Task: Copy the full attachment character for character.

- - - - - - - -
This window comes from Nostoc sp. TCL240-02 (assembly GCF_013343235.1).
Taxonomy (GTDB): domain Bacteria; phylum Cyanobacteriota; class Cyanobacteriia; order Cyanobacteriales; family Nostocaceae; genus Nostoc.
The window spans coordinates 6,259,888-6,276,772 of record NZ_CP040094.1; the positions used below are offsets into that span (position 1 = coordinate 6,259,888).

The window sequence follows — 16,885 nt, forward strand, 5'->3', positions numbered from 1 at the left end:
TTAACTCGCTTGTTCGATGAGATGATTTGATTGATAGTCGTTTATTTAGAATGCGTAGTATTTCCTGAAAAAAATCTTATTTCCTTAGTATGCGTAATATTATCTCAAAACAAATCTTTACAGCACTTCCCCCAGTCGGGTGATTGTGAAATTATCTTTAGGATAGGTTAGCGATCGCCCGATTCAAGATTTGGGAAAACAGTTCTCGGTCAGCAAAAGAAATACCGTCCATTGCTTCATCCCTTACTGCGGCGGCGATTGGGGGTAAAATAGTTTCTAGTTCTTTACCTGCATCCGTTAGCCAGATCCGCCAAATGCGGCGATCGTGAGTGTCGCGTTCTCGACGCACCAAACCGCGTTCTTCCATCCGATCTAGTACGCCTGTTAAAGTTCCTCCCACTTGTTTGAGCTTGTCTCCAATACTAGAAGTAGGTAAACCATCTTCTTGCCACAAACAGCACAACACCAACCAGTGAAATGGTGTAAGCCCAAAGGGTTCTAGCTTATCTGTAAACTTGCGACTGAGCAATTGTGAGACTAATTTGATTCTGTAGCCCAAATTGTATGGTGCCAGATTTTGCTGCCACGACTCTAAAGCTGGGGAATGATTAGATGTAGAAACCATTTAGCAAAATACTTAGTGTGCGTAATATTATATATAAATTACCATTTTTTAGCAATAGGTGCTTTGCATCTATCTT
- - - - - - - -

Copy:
This window comes from Nostoc sp. TCL240-02 (assembly GCF_013343235.1).
Taxonomy (GTDB): domain Bacteria; phylum Cyanobacteriota; class Cyanobacteriia; order Cyanobacteriales; family Nostocaceae; genus Nostoc.
The window spans coordinates 6,259,888-6,276,772 of record NZ_CP040094.1; the positions used below are offsets into that span (position 1 = coordinate 6,259,888).

The window sequence follows — 16,885 nt, forward strand, 5'->3', positions numbered from 1 at the left end:
TTAACTCGCTTGTTCGATGAGATGATTTGATTGATAGTCGTTTATTTAGAATGCGTAGTATTTCCTGAAAAAAATCTTATTTCCTTAGTATGCGTAATATTATCTCAAAACAAATCTTTACAGCACTTCCCCCAGTCGGGTGATTGTGAAATTATCTTTAGGATAGGTTAGCGATCGCCCGATTCAAGATTTGGGAAAACAGTTCTCGGTCAGCAAAAGAAATACCGTCCATTGCTTCATCCCTTACTGCGGCGGCGATTGGGGGTAAAATAGTTTCTAGTTCTTTACCTGCATCCGTTAGCCAGATCCGCCAAATGCGGCGATCGTGAGTGTCGCGTTCTCGACGCACCAAACCGCGTTCTTCCATCCGATCTAGTACGCCTGTTAAAGTTCCTCCCACTTGTTTGAGCTTGTCTCCAATACTAGAAGTAGGTAAACCATCTTCTTGCCACAAACAGCACAACACCAACCAGTGAAATGGTGTAAGCCCAAAGGGTTCTAGCTTATCTGTAAACTTGCGACTGAGCAATTGTGAGACTAATTTGATTCTGTAGCCCAAATTGTATGGTGCCAGATTTTGCTGCCACGACTCTAAAGCTGGGGAATGATTAGATGTAGAAACCATTTAGCAAAATACTTAGTGTGCGTAATATTATATATAAATTACCATTTTTTAGCAATAGGTGCTTTGCATCTATCTT